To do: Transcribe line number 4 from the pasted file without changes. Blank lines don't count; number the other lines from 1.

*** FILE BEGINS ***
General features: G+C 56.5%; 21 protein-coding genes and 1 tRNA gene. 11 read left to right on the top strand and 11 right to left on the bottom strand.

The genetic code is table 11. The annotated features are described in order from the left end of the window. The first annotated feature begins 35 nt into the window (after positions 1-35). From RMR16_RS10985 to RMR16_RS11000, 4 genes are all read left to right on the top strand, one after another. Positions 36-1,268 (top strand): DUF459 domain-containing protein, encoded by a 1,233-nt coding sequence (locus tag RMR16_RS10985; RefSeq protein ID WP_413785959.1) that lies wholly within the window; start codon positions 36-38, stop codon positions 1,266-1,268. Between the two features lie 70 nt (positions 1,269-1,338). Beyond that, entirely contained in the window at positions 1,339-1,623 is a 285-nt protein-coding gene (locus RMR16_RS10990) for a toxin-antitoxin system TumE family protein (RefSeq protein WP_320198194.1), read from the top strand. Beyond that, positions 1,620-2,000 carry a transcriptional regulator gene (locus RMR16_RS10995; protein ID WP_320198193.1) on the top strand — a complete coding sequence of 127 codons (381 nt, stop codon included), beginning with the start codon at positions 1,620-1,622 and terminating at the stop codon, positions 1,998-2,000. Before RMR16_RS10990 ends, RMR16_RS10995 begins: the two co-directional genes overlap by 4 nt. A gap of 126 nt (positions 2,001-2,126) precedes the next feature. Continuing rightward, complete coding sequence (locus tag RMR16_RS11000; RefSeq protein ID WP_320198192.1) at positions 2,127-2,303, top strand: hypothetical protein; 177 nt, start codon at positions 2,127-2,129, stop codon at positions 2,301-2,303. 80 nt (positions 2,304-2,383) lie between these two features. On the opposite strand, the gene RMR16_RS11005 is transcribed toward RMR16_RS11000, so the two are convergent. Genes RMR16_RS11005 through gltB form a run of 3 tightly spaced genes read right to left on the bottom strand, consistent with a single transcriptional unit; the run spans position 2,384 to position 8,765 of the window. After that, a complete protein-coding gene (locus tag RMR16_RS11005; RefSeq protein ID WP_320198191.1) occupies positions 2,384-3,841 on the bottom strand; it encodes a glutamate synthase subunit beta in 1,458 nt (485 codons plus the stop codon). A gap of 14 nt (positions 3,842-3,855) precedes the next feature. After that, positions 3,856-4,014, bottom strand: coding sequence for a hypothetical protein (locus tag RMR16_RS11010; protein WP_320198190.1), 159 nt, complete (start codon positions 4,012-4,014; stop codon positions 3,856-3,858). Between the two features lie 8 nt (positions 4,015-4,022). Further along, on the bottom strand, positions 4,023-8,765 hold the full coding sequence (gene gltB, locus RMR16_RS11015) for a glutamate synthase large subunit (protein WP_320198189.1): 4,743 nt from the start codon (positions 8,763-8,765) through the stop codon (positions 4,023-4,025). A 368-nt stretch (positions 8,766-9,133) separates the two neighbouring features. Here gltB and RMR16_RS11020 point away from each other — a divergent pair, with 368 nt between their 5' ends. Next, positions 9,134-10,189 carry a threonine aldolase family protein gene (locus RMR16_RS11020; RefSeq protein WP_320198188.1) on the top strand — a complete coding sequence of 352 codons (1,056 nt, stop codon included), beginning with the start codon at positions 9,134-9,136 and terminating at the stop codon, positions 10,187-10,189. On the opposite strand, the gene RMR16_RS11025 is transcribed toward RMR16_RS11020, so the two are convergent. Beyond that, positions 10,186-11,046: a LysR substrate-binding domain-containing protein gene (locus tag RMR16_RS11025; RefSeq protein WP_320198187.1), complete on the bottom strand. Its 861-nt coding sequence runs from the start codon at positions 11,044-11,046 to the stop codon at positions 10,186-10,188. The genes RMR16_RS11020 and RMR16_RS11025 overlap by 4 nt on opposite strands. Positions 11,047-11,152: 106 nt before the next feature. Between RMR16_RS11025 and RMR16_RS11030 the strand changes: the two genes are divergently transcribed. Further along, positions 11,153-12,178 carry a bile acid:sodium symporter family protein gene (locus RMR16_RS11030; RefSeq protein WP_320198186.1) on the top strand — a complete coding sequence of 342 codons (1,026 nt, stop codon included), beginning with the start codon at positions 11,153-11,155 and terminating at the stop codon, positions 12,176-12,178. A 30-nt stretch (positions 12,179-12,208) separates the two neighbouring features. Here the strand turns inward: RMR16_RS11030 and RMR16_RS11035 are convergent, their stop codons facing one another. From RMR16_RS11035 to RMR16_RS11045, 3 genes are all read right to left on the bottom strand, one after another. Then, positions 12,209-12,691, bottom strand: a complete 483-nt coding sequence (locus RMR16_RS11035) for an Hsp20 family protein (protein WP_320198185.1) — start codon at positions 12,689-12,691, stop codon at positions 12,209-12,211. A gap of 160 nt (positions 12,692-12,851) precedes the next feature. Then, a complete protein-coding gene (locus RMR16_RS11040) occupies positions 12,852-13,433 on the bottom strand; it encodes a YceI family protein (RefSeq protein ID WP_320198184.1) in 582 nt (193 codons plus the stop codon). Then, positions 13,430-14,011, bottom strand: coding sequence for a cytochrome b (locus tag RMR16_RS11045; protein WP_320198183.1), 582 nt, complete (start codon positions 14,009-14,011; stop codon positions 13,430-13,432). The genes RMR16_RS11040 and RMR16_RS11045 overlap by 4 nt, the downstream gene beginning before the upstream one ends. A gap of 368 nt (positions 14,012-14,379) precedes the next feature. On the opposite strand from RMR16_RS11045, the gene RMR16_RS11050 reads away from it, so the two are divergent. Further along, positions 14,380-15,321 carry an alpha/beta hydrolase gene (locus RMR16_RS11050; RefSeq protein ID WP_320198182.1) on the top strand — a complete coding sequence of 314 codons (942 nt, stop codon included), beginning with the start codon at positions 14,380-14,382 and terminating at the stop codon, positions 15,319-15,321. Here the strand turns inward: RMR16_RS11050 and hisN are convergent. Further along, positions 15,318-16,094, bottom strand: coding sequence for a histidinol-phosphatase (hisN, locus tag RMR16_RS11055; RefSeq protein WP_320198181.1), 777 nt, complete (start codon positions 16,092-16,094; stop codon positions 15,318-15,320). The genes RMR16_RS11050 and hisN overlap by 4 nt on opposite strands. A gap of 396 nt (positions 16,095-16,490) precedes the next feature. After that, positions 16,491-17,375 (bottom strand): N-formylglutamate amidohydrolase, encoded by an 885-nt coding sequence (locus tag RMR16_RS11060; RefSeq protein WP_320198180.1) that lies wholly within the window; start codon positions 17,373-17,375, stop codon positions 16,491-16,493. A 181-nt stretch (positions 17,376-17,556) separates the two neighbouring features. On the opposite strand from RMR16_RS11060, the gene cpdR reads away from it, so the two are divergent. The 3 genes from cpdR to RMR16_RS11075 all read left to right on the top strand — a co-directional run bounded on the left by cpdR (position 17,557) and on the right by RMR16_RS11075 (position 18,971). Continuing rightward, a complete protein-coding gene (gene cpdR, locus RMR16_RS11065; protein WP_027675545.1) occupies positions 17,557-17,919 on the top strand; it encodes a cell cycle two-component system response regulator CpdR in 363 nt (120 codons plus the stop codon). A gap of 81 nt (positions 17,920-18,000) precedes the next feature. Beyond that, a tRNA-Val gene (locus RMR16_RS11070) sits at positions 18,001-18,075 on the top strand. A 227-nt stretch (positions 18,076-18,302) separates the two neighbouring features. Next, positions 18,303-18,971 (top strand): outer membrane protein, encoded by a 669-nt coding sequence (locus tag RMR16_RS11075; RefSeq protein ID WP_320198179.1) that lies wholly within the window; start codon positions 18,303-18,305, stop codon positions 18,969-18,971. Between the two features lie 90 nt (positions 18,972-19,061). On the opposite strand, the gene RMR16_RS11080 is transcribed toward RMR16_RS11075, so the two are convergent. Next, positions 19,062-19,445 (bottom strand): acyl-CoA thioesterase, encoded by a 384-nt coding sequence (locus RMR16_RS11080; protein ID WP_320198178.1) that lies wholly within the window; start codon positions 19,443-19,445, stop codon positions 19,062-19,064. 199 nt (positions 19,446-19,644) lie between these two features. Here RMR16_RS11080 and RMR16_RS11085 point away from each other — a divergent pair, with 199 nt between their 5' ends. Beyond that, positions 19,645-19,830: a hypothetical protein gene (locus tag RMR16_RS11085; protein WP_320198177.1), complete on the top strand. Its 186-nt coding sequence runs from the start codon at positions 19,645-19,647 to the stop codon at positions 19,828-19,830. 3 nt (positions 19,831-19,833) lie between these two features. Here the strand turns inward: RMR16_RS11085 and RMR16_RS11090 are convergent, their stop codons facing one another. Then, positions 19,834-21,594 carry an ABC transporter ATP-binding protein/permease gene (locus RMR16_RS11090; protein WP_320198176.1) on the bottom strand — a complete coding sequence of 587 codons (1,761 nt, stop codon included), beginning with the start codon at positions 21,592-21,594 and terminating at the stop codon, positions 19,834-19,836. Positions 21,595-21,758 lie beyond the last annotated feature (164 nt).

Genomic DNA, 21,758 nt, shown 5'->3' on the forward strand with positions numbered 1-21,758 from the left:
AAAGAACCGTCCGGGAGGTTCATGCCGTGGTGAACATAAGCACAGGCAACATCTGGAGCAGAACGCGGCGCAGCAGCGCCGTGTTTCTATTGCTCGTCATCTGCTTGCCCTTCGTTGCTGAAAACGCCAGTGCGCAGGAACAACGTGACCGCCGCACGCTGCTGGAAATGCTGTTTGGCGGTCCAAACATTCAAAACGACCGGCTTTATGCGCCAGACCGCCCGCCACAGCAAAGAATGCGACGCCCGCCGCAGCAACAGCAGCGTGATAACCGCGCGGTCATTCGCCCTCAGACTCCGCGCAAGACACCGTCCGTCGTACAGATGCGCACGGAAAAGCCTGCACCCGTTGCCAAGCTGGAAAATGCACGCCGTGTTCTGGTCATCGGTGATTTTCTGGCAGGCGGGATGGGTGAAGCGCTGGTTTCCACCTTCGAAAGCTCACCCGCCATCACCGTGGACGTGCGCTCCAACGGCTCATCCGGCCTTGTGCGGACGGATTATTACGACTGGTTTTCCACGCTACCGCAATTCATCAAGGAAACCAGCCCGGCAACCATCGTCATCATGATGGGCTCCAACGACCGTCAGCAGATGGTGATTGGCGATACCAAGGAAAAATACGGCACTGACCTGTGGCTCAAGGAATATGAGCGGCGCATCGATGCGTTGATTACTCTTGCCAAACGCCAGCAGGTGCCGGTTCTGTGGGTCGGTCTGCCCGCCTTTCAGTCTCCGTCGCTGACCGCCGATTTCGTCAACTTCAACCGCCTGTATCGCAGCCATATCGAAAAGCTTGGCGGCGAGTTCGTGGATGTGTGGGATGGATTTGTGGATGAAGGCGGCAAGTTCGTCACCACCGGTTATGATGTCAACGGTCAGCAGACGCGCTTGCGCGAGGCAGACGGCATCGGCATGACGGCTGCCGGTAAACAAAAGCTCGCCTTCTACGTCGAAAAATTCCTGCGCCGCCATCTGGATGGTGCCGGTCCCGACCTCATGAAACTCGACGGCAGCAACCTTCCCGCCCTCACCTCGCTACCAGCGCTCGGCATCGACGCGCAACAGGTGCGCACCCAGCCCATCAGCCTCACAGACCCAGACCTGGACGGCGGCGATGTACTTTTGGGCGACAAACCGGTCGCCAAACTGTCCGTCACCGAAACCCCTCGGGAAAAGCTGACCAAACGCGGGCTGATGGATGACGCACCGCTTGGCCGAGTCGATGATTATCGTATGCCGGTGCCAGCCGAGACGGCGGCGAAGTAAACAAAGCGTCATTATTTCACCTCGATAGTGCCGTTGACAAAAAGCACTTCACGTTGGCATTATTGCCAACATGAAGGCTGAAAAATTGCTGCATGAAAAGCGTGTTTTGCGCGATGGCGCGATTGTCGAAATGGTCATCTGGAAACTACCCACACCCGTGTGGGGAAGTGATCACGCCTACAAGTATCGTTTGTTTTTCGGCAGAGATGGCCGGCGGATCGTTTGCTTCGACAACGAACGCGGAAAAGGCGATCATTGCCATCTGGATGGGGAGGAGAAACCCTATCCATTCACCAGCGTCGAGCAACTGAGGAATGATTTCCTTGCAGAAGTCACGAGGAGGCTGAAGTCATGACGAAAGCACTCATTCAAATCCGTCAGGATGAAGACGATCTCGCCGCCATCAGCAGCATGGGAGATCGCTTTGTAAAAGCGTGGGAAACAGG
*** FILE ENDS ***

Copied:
AAAGAACCGTCCGGGAGGTTCATGCCGTGGTGAACATAAGCACAGGCAACATCTGGAGCAGAACGCGGCGCAGCAGCGCCGTGTTTCTATTGCTCGTCATCTGCTTGCCCTTCGTTGCTGAAAACGCCAGTGCGCAGGAACAACGTGACCGCCGCACGCTGCTGGAAATGCTGTTTGGCGGTCCAAACATTCAAAACGACCGGCTTTATGCGCCAGACCGCCCGCCACAGCAAAGAATGCGACGCCCGCCGCAGCAACAGCAGCGTGATAACCGCGCGGTCATTCGCCCTCAGACTCCGCGCAAGACACCGTCCGTCGTACAGATGCGCACGGAAAAGCCTGCACCCGTTGCCAAGCTGGAAAATGCACGCCGTGTTCTGGTCATCGGTGATTTTCTGGCAGGCGGGATGGGTGAAGCGCTGGTTTCCACCTTCGAAAGCTCACCCGCCATCACCGTGGACGTGCGCTCCAACGGCTCATCCGGCCTTGTGCGGACGGATTATTACGACTGGTTTTCCACGCTACCGCAATTCATCAAGGAAACCAGCCCGGCAACCATCGTCATCATGATGGGCTCCAACGACCGTCAGCAGATGGTGATTGGCGATACCAAGGAAAAATACGGCACTGACCTGTGGCTCAAGGAATATGAGCGGCGCATCGATGCGTTGATTACTCTTGCCAAACGCCAGCAGGTGCCGGTTCTGTGGGTCGGTCTGCCCGCCTTTCAGTCTCCGTCGCTGACCGCCGATTTCGTCAACTTCAACCGCCTGTATCGCAGCCATATCGAAAAGCTTGGCGGCGAGTTCGTGGATGTGTGGGATGGATTTGTGGATGAAGGCGGCAAGTTCGTCACCACCGGTTATGATGTCAACGGTCAGCAGACGCGCTTGCGCGAGGCAGACGGCATCGGCATGACGGCTGCCGGTAAACAAAAGCTCGCCTTCTACGTCGAAAAATTCCTGCGCCGCCATCTGGATGGTGCCGGTCCCGACCTCATGAAACTCGACGGCAGCAACCTTCCCGCCCTCACCTCGCTACCAGCGCTCGGCATCGACGCGCAACAGGTGCGCACCCAGCCCATCAGCCTCACAGACCCAGACCTGGACGGCGGCGATGTACTTTTGGGCGACAAACCGGTCGCCAAACTGTCCGTCACCGAAACCCCTCGGGAAAAGCTGACCAAACGCGGGCTGATGGATGACGCACCGCTTGGCCGAGTCGATGATTATCGTATGCCGGTGCCAGCCGAGACGGCGGCGAAGTAAACAAAGCGTCATTATTTCACCTCGATAGTGCCGTTGACAAAAAGCACTTCACGTTGGCATTATTGCCAACATGAAGGCTGAAAAATTGCTGCATGAAAAGCGTGTTTTGCGCGATGGCGCGATTGTCGAAATGGTCATCTGGAAACTACCCACACCCGTGTGGGGAAGTGATCACGCCTACAAGTATCGTTTGTTTTTCGGCAGAGATGGCCGGCGGATCGTTTGCTTCGACAACGAACGCGGAAAAGGCGATCATTGCCATCTGGATGGGGAGGAGAAACCCTATCCATTCACCAGCGTCGAGCAACTGAGGAATGATTTCCTTGCAGAAGTCACGAGGAGGCTGAAGTCATGACGAAAGCACTCATTCAAATCCGTCAGGATGAAGACGATCTCGCCGCCATCAGCAGCATGGGAGATCGCTTTGTAAAAGCGTGGGAAACAGG